Charity Navigator Logo
Charity Navigator Logo

Error attempting donation

You're too fast!

Your donation attempt encountered a problem. Please refresh the page to try again.

You're faster than our page! Give the page a little longer to finish loading and try your donation again.

Woman looking concerned at cell phone.

Avoiding Charity Scams

Donate with confidence.

Charity fraud, perhaps above all other factors, is one of the most detrimental forces to goodwill toward nonprofits. As stories of generous and kindhearted donors having their virtues preyed upon by unscrupulous fraudsters proliferate, trust and confidence in donating give way to a lingering skepticism. No one likes to feel money has been stolen from them. Donors make their gifts because they wish to see the world become a better place and, therefore, are dismayed to learn that their act of generosity has been repaid with callous unkindness. 

 

Being prepared to ask tough questions of the charities asking for money is the first step to protect yourself from being taken advantage of when a potential scammer or fake charity asks you to donate.

 

 

Are they a registered public 501(c)(3) organization?

 

Here at Charity Navigator, we always stress this question. Ask the charity what their Employer Identification Number (EIN) is. If they don’t have one -- don’t donate. Once they give you their EIN, you can find them on the Charity Navigator site. If you can't -- don’t donate. (Of course, there are brand new organizations who haven't yet filed their first Form 990, so ask if they're a newly opened organization, which would explain why they're not on the Charity Navigator site. Also, if an organization is fiscally sponsored, they will not be listed on our site, only their fiscal sponsor). 

 

 

What’s in a name?

 

Taxpayers should be particularly wary of charities with names similar to nationally known organizations. Legitimate charities will provide their EIN if requested, which can be used to verify their legitimacy. Taxpayers can find legitimate and qualified charities with the Tax Exempt Organization Search (TEOS) tool on IRS.gov. Taxpayers can also use the tool to determine if the donations they make to an organization are tax-deductible charitable contributions.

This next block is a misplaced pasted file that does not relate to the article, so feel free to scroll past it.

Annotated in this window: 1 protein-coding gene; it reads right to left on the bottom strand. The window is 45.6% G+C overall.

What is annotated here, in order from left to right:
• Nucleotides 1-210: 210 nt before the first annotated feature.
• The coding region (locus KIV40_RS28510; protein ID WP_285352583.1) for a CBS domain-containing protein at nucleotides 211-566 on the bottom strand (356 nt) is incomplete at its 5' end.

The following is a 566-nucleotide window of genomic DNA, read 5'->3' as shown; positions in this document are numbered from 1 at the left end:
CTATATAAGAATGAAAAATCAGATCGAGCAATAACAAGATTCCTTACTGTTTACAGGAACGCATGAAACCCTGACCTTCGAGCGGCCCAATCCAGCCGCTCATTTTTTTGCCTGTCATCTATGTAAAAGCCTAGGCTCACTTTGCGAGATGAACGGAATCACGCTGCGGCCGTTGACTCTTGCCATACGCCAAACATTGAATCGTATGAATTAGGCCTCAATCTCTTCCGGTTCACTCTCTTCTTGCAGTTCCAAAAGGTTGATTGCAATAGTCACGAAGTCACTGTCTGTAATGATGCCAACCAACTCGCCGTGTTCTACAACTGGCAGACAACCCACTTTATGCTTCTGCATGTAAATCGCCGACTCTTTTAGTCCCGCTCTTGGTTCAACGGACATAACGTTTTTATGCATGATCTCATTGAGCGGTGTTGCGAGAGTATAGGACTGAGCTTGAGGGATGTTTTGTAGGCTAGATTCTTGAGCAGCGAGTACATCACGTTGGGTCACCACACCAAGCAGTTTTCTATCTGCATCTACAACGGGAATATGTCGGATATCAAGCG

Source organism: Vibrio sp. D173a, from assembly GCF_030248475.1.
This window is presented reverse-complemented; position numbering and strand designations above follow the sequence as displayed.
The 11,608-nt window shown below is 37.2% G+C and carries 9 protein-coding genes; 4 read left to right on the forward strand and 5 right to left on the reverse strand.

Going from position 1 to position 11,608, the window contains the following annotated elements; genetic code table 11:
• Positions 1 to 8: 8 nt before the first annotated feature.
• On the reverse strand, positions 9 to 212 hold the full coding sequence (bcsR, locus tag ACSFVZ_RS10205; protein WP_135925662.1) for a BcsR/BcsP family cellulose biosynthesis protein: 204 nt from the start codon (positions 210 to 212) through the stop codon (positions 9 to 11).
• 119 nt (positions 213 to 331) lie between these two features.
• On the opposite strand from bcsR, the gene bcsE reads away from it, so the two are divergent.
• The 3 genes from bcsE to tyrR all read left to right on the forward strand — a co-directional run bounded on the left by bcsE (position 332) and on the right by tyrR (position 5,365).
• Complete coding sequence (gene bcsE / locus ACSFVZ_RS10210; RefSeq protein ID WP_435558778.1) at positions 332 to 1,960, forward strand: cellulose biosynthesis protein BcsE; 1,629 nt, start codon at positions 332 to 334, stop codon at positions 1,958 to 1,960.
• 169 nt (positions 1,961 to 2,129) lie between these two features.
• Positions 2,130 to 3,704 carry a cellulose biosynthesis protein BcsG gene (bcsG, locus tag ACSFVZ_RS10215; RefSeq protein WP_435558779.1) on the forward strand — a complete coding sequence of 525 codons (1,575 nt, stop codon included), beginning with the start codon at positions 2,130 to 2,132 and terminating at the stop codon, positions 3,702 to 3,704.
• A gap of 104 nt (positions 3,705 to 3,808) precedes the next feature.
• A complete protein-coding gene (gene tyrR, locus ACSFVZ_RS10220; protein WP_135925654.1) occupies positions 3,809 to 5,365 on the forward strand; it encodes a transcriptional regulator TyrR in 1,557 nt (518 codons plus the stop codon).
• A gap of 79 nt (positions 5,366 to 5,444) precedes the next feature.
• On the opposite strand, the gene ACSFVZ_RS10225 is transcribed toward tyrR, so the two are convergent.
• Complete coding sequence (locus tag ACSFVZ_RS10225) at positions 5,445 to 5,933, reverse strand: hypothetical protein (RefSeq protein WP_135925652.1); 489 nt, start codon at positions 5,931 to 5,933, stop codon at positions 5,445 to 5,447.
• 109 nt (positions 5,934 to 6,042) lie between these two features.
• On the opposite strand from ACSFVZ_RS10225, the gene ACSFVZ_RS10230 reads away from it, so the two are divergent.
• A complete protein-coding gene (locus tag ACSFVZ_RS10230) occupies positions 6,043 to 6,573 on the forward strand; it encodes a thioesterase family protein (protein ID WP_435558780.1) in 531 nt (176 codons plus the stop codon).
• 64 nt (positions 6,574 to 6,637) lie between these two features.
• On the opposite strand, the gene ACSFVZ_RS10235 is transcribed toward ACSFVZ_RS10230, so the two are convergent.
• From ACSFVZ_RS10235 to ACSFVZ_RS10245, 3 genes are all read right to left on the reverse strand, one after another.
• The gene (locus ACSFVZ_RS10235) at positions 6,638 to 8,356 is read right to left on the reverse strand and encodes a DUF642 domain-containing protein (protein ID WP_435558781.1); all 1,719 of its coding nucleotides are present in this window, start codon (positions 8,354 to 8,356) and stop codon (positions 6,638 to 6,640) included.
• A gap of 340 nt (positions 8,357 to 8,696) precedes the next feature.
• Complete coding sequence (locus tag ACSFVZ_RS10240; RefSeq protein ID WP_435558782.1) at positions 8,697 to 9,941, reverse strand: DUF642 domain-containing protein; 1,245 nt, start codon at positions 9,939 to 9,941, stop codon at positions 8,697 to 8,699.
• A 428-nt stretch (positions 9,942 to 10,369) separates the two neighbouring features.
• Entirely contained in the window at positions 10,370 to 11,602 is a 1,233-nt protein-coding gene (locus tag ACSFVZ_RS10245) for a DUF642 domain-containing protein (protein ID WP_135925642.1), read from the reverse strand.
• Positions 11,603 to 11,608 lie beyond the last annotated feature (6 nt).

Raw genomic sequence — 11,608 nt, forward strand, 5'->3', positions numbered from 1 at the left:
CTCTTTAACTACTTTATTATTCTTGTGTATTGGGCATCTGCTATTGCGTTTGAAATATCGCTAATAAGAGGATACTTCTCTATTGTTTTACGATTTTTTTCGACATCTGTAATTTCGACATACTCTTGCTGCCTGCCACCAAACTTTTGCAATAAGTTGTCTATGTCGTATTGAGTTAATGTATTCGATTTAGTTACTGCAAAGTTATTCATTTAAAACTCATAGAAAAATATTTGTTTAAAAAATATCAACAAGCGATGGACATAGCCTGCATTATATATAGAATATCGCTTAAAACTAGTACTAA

Here are some things to know about the TEOS tool:

 

  • It provides information about an organization’s federal tax status and filings.
  • It’s mobile device friendly.
  • Donors can use it to confirm that an organization is tax-exempt and eligible to receive tax-deductible charitable contributions.
  • Users can find out if an organization had its tax-exempt status revoked. 
  • Organizations are listed under the legal name or a “doing business as” name on file with the IRS. 
  • The search results are sortable by name, EIN, state, and country. 
  • Users may also download entire lists of organizations eligible to receive deductible contributions, auto-revoked organizations, and e-Postcard filers.
  • Taxpayers can also use the Interactive Tax Assistant, Can I Deduct my Charitable Contributions? to help determine if a charitable contribution is deductible.

 

What are the organization’s mission, goals, and history of success?

 

If a charity struggles to answer these questions, consider giving elsewhere. You want your donation to go far to support a cause you care about. Organizations should take the time to answer your questions -- your donation should be valuable to them, just like the time they spend building a relationship with you. If the fundraiser who contacts you refuses to answer these questions, leads you around in a circle, or tries to pass off these questions as not important, your donation will be better served elsewhere. 

 

 

Google it!

 

Seek out the charity’s website to validate their work. After storms and disasters of all kinds and capacities, individuals are likely to set up fake websites claiming to be a charity. Make sure you can find the nonprofit’s EIN somewhere on their website or donation page to know that the money is going to the right place. Most nonprofits also have .org websites rather than .com’s. 

 

 

Use Charity Navigator

 

As donors understandably begin to harden their hearts to appeals for donations, nonprofits and their constituents lose out. Almost twenty years ago, the founders of Charity Navigator envisioned an unbiased and transparent source of information that would assist givers in finding charities to support. Our ratings exist to help assure donors that the nonprofit they want to support is financially responsible and employs good governance to ensure that their donations will be used responsibly in the delivery of their mission.

 

In addition, Charity Navigator protects donors from reported or confirmed misconduct at nonprofits by providing unbiased and objective information that can be used to inform giving decisions. Our Advisory System also publicly identifies charities masquerading as legitimate charities.